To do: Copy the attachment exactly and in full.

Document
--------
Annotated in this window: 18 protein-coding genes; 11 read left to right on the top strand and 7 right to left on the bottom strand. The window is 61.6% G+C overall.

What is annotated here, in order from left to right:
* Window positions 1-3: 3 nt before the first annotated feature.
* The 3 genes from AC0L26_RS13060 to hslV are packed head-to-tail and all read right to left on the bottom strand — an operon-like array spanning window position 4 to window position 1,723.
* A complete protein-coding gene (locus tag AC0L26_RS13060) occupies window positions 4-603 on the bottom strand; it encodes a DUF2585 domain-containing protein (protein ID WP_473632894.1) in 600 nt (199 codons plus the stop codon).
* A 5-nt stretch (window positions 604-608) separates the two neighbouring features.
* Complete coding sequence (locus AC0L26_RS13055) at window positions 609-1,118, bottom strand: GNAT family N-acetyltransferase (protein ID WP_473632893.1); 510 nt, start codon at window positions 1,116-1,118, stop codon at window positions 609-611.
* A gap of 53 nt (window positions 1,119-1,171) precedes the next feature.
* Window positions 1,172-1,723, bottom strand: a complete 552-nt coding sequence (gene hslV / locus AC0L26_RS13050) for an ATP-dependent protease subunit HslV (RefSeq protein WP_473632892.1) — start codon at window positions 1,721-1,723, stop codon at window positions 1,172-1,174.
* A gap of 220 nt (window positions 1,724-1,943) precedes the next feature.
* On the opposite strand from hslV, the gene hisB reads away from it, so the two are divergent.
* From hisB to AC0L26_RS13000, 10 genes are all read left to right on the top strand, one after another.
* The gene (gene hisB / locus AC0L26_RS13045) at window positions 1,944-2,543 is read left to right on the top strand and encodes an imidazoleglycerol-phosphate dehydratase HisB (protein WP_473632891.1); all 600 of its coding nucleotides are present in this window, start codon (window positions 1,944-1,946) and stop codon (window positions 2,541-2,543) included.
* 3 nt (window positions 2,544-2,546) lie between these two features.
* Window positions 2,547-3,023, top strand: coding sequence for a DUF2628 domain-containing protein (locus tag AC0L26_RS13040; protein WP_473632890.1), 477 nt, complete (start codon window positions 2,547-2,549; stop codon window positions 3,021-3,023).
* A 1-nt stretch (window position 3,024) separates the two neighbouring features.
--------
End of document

Annotated in this window: 18 protein-coding genes; 11 read left to right on the top strand and 7 right to left on the bottom strand. The window is 61.6% G+C overall.

What is annotated here, in order from left to right:
* Window positions 1-3: 3 nt before the first annotated feature.
* The 3 genes from AC0L26_RS13060 to hslV are packed head-to-tail and all read right to left on the bottom strand — an operon-like array spanning window position 4 to window position 1,723.
* A complete protein-coding gene (locus tag AC0L26_RS13060) occupies window positions 4-603 on the bottom strand; it encodes a DUF2585 domain-containing protein (protein ID WP_473632894.1) in 600 nt (199 codons plus the stop codon).
* A 5-nt stretch (window positions 604-608) separates the two neighbouring features.
* Complete coding sequence (locus AC0L26_RS13055) at window positions 609-1,118, bottom strand: GNAT family N-acetyltransferase (protein ID WP_473632893.1); 510 nt, start codon at window positions 1,116-1,118, stop codon at window positions 609-611.
* A gap of 53 nt (window positions 1,119-1,171) precedes the next feature.
* Window positions 1,172-1,723, bottom strand: a complete 552-nt coding sequence (gene hslV / locus AC0L26_RS13050) for an ATP-dependent protease subunit HslV (RefSeq protein WP_473632892.1) — start codon at window positions 1,721-1,723, stop codon at window positions 1,172-1,174.
* A gap of 220 nt (window positions 1,724-1,943) precedes the next feature.
* On the opposite strand from hslV, the gene hisB reads away from it, so the two are divergent.
* From hisB to AC0L26_RS13000, 10 genes are all read left to right on the top strand, one after another.
* The gene (gene hisB / locus AC0L26_RS13045) at window positions 1,944-2,543 is read left to right on the top strand and encodes an imidazoleglycerol-phosphate dehydratase HisB (protein WP_473632891.1); all 600 of its coding nucleotides are present in this window, start codon (window positions 1,944-1,946) and stop codon (window positions 2,541-2,543) included.
* 3 nt (window positions 2,544-2,546) lie between these two features.
* Window positions 2,547-3,023, top strand: coding sequence for a DUF2628 domain-containing protein (locus tag AC0L26_RS13040; protein WP_473632890.1), 477 nt, complete (start codon window positions 2,547-2,549; stop codon window positions 3,021-3,023).
* A 1-nt stretch (window position 3,024) separates the two neighbouring features.